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The Florida Department of Transportation (FDOT) has awarded JAXPORT an additional $35.3 million in funding for the Jacksonville Harbor Deepening project. The funding will be used toward exercising the second phase of U.S. Army Corps of Engineers’ contract B, which will deepen the project’s next 2.5 miles.
To date, the state of Florida has contributed nearly $71.5 million toward harbor deepening. That funding, combined with significant financial support from the federal government and a private tenant, helps keep the project two years ahead of schedule with anticipated completion in 2023, based on continued funding from all partners.
The Jacksonville Harbor Deepening project is divided into four segments, contracts A-D, which make up the full length of the 13-mile federally authorized project. The current funding model covers the project’s first 11 miles (contracts A, B and C).
Contractors for the U.S. Army Corps of Engineers are simultaneously working to complete contracts A and B, which will deepen a total of 8 miles. Contract A is scheduled to be complete in spring 2020, with contract B scheduled to conclude in May 2021.
Contract C will deepen an additional 3 miles to Blount Island and is entering the final design phase.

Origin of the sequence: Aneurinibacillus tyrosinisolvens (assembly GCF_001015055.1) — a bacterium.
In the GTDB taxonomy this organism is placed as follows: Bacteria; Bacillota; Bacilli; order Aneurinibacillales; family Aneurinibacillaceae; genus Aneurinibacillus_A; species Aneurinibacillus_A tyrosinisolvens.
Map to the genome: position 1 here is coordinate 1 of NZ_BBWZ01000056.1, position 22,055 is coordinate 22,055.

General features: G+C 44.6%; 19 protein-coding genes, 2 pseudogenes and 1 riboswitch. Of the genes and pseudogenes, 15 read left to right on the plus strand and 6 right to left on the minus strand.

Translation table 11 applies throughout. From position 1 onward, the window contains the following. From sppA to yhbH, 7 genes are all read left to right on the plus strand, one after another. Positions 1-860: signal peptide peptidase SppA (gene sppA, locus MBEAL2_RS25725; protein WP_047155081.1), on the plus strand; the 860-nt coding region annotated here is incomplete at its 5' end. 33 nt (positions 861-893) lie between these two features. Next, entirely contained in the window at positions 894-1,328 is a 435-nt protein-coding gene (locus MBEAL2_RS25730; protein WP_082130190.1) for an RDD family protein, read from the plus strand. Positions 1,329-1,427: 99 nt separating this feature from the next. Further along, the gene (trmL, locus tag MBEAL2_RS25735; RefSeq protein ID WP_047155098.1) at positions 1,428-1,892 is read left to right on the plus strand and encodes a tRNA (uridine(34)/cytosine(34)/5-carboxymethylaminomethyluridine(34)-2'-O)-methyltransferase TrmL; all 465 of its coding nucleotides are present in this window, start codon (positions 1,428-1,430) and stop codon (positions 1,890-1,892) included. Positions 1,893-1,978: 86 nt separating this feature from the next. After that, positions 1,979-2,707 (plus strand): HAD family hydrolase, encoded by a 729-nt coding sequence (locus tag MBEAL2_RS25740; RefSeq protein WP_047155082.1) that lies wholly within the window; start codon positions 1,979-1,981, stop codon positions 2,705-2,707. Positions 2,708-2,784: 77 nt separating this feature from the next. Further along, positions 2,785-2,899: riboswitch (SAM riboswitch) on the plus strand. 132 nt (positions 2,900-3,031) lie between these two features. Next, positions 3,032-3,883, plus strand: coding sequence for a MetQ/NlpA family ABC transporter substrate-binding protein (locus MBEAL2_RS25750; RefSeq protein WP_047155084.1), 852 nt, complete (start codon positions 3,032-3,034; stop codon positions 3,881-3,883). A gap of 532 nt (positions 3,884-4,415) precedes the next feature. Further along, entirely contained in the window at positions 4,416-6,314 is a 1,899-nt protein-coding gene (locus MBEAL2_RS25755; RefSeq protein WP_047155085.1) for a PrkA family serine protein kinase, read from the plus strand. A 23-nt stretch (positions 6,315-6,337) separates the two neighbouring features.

Deepening the Jacksonville shipping channel to 47 ft. will allow JAXPORT to accommodate more cargo aboard the larger ships currently calling Jacksonville from counties in Asia—including Japan, South Korea, China, Vietnam, Thailand and more. JAXPORT’s Asian container trade is up 9 percent so far in Fiscal year 2019, which began on Oct. 1, 2018.
“We are extremely grateful that FDOT continues to invest in JAXPORT, furthering our ability to positively impact the economy of our region and state,” said JAXPORT CEO Eric Green. “The support we have from the state of Florida—combined with support at the federal and local levels and a public-private partnership—all ensures JAXPORT will continue to thrive as a global gateway into the Southeast U.S., attracting more jobs and economic opportunity to Northeast Florida.”
A new economic impact study finds that cargo moving through Jacksonville’s seaport generates more than 138,500 jobs across the state of Florida and $31.1 billion in annual economic output for the region and state.
JAXPORT is a full-service, international trade seaport with service to more than 140 ports in 70 countries. In addition to serving as the global gateway to Florida, the nation’s third most populous state, JAXPORT terminals integrate with three U.S. interstates, on-dock rail, 40 daily trains , more than 100 trucking firms and dozens of ocean carriers.
Jacksonville offers shippers fast access to 70 million U.S. consumers and a shipping channel wide enough for two ships to pass at the same time.